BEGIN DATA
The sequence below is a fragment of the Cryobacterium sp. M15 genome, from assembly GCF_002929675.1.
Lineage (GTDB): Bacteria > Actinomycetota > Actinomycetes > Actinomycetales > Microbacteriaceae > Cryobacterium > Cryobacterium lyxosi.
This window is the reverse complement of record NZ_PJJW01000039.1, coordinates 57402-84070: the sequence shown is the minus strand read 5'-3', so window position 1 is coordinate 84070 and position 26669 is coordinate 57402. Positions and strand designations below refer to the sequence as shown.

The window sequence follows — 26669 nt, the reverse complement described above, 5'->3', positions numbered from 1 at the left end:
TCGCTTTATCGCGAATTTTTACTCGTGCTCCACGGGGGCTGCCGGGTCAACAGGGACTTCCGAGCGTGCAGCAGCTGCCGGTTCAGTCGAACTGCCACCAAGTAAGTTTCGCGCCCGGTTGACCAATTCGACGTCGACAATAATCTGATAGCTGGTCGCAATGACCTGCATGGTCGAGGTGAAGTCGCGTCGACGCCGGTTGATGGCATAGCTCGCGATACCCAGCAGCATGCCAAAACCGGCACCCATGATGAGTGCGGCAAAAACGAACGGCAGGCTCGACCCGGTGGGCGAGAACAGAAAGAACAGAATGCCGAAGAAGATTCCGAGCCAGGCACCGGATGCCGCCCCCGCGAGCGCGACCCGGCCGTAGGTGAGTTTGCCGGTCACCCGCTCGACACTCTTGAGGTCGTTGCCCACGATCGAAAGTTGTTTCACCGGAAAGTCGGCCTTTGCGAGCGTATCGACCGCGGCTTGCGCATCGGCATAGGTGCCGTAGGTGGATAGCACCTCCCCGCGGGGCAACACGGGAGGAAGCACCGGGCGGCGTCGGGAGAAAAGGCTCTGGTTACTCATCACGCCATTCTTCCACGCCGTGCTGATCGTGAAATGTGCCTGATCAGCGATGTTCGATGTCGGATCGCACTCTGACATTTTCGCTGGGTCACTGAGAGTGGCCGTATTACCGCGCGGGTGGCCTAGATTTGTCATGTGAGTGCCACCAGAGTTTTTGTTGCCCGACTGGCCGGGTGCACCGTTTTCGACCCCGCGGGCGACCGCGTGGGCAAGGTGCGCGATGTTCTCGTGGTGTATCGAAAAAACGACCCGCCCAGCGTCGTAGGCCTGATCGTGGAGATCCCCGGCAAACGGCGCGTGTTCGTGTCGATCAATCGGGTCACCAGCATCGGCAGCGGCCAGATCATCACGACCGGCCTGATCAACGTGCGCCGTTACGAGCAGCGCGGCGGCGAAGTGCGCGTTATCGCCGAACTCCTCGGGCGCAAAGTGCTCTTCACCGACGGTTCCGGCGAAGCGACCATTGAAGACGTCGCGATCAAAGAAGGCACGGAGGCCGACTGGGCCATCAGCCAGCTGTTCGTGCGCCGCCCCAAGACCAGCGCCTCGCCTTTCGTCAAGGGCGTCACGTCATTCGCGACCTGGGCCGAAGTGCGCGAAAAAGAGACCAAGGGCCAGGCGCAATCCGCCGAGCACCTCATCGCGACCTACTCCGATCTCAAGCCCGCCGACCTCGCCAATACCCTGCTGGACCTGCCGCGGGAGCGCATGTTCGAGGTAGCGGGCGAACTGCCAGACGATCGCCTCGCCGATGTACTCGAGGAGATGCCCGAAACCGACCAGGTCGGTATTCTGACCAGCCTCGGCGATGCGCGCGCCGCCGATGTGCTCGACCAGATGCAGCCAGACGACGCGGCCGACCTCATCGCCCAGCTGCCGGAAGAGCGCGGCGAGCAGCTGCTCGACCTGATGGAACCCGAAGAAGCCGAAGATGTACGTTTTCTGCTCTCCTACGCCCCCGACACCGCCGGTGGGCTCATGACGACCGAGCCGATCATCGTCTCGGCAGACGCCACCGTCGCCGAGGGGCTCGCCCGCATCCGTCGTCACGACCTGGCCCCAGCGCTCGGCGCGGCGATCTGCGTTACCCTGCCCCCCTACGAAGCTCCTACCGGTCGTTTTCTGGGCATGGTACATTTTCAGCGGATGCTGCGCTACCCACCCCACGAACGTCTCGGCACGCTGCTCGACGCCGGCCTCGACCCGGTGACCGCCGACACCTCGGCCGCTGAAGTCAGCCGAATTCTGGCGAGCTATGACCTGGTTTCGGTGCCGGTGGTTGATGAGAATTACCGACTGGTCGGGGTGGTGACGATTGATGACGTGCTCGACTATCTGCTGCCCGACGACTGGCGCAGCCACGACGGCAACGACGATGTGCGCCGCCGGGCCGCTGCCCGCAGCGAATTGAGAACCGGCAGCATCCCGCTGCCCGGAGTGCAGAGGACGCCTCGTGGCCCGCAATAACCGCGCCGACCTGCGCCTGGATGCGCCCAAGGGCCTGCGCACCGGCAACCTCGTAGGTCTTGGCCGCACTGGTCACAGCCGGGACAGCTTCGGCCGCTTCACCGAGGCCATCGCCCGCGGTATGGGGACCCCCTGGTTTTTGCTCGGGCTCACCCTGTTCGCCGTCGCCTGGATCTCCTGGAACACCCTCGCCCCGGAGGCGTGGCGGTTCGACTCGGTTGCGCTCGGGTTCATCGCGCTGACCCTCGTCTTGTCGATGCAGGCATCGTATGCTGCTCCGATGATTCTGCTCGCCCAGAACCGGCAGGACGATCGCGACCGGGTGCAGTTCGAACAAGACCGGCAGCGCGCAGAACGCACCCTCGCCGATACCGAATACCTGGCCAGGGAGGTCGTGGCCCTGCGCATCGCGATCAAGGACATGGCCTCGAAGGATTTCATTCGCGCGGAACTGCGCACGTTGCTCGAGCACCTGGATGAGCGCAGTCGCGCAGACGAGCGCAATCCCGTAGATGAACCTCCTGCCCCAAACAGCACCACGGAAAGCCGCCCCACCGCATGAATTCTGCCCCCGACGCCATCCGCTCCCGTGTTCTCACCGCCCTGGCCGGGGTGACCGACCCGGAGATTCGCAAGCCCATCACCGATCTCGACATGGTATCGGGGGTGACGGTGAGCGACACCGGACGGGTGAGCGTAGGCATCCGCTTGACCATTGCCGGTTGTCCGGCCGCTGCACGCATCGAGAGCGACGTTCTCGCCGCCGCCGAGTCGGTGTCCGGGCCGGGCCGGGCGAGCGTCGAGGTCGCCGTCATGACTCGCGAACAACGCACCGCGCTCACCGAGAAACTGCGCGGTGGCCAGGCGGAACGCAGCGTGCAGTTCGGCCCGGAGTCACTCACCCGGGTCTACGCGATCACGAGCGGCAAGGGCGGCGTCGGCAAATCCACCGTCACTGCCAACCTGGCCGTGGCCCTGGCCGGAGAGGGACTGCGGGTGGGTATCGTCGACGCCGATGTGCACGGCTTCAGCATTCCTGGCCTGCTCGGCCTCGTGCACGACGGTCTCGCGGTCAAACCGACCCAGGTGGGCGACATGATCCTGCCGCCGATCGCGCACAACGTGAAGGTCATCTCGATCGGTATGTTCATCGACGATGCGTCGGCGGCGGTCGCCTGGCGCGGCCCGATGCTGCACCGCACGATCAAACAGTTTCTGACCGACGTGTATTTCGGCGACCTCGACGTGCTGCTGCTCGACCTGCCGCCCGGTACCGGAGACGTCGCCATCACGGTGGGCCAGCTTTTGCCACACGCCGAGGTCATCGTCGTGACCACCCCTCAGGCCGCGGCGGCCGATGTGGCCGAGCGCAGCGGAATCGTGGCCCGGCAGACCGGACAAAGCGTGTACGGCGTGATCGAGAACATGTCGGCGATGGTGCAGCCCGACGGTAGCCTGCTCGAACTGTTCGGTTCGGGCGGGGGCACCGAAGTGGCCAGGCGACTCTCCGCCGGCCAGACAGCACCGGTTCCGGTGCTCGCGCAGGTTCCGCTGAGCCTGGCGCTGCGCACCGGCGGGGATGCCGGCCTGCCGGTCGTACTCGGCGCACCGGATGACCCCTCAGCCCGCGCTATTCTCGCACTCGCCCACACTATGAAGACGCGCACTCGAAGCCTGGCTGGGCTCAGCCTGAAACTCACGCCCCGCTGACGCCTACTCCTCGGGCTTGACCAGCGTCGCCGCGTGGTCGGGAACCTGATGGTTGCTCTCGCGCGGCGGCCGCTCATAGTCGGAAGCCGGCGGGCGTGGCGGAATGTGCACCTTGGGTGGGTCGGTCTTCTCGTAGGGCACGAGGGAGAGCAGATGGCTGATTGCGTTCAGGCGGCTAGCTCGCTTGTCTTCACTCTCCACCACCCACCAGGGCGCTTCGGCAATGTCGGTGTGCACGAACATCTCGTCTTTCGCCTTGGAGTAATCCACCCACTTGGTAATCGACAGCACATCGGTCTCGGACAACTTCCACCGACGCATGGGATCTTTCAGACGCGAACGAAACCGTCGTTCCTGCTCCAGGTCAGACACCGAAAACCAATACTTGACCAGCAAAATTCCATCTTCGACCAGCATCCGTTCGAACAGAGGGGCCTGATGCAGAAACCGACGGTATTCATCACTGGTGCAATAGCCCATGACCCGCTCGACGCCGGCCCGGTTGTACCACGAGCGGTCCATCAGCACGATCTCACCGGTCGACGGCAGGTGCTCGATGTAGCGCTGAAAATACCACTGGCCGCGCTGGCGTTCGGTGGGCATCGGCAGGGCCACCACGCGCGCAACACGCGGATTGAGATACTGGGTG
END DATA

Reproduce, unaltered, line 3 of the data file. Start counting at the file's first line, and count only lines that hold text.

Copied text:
This window is the reverse complement of record NZ_PJJW01000039.1, coordinates 57402-84070: the sequence shown is the minus strand read 5'-3', so window position 1 is coordinate 84070 and position 26669 is coordinate 57402. Positions and strand designations below refer to the sequence as shown.